Media assumptions about austerity: Varoufakis on 'Newsnight'

By Simon Barrow
February 2, 2015

Greece's new finance minister, Dr Yanis Varoufakis, has made quite an impact during the first few days of the Syriza administration, as he tours both the television studios and (more importantly) the European finance ministers to seek a different approach to the Eurozone crisis.

His starting point is a democratic mandate and the belief, buttressed by a ream of facts, that austerity and debt-deflationary policies are failing. His own country's economy and productive capacity has shrunk hugely during a period of imposed cuts and unsustainable loans. The debt burden has grown. Poverty and social dislocation has increased. This is the path of madness for all but those who benefit from bailouts to reckless bankers.

The job he has in squaring the economic circle (while circling the political square) is an unenviable one. What he wants to do is to pay down debt by reviving the Greek economy and making sure that ordinary people are not made to suffer for the failures of a financial system and its economic determinants they had no part in.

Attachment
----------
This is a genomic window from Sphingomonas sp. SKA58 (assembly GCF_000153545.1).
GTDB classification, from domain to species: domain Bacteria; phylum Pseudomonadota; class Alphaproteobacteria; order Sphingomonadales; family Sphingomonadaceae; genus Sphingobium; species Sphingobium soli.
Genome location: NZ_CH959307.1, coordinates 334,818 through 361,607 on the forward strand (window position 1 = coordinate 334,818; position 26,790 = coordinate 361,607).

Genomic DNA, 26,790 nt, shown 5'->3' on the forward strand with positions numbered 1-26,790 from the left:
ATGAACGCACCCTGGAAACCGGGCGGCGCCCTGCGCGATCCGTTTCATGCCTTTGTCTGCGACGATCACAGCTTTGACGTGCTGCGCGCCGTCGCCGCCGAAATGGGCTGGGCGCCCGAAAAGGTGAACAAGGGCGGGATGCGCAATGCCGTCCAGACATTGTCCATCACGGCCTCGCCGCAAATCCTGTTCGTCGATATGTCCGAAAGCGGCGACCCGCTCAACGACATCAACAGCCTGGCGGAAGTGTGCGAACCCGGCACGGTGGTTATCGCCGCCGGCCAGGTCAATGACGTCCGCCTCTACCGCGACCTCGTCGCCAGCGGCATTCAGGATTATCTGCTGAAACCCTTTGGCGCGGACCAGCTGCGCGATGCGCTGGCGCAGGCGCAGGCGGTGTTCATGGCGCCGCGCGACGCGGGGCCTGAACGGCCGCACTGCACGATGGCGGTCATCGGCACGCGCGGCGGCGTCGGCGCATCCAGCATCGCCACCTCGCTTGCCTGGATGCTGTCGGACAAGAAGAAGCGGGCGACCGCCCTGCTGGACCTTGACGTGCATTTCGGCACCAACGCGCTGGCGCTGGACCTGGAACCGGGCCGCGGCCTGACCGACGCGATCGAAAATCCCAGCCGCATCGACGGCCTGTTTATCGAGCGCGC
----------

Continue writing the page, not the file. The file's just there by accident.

Meanwhile, over at the BBC, austerity economics seems to be taken as received wisdom, and anything else written off as "far left" posturing, in spite of the fact that what Dr Varoufakis is saying, repeatedly, is gaining respect and recognition far and wide – even from those who might disagree with the detail of his proposals.

The climate of opinion is shifting discernibly. "The case for using public investment to boost growth in the Eurozone is overwhelming," says Harald Sander, Jean Monnet Chair and Professor of Economics at Cologne University of Applied Sciences and at Maastricht School of Management. "When this crisis began Greece's debt/GDP ration was 110 per cent. Now it is over 170 per cent. So the medicine [the Troika] gave was poisonous," declares Nobel Laureate Professor Joseph Stiglitz. "Angela Merkel must accept that her austerity policy is now in tatters", says Joschka Fischer, Germany's foreign minister and vice chancellor from 1998 to 2005.

These are not marginal or extreme voices. Nor is the one coming out of Greece following the recent general election.